Multilingualism in Hong Kong’s Formal and Informal Settings: A Brief Historical Review of The Development from The Early 1900s To the Late 2010s
Keywords:Hong Kong, Linguistic Situation, Multilingualism, Language Planning, Language Attitude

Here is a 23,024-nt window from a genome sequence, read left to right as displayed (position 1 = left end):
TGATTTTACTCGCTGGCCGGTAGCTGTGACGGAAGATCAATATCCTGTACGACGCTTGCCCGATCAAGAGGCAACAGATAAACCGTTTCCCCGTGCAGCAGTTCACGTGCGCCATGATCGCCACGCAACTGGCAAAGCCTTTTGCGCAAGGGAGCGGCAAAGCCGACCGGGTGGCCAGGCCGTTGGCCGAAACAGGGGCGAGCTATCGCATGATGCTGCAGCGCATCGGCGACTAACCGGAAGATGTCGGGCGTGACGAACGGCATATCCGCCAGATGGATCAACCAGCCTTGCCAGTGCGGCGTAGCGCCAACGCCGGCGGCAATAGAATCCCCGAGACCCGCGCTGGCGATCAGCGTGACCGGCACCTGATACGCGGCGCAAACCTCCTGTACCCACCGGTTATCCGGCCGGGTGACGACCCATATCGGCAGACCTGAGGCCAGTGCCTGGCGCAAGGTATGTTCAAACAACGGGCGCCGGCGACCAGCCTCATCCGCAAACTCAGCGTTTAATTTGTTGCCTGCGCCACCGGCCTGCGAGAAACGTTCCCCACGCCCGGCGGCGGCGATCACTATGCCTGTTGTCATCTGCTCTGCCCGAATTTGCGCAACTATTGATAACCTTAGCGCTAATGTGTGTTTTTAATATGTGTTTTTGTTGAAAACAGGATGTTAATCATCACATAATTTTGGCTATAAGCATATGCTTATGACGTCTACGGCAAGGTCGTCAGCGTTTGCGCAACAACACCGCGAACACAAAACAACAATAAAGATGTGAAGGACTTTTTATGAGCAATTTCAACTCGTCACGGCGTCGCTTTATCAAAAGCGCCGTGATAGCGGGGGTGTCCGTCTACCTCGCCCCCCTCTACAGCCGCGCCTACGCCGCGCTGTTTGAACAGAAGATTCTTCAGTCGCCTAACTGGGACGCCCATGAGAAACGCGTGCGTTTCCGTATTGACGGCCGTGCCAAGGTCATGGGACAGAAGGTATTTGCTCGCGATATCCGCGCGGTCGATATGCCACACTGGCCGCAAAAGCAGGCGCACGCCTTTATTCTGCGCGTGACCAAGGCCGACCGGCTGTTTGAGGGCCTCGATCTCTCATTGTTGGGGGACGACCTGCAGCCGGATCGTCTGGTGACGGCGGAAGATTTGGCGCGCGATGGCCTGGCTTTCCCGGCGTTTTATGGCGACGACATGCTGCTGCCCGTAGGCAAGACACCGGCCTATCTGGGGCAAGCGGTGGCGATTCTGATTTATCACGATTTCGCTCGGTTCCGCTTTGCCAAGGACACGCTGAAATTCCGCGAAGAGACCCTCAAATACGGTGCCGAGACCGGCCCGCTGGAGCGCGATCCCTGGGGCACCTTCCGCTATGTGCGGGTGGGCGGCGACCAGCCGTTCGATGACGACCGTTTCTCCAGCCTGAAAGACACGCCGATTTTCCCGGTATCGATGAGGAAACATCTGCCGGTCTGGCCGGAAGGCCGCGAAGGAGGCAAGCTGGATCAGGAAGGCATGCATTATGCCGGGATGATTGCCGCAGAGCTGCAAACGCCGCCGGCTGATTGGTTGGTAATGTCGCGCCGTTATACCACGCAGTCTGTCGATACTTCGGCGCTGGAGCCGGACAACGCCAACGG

This article aims at tracing back the making of multilingualism in Hong Kong from a socio-historical viewpoint. It primarily illustrates the linguistic profiles of Cantonese, English, and Putonghua in official domains throughout the colonial period and after the 1997 handover, secondarily describing their roles in Hongkongers’ daily life. The situation of other minor languages is mentioned in passing. The snapshots reveal that a) Cantonese has developed to be a powerless lingua franca of Hongkongers, b) English has become a powerful second language with high economic value that hugely outweighs Cantonese, and that c) Putonghua has been similar to a foreign language despite its official status on the mainland. Other heritage languages of ethnic minorities have existed since the early colonial period, but they have never entered the mainstream or vastly impacted the three dominating languages. The discussion concludes that Hong Kong has yet to be a typical multilingual metropolis where citizens are fluent or native in multiple languages. It is still fluctuating in between monolingualism and multilingualism, however, showing an inclination to the latter.
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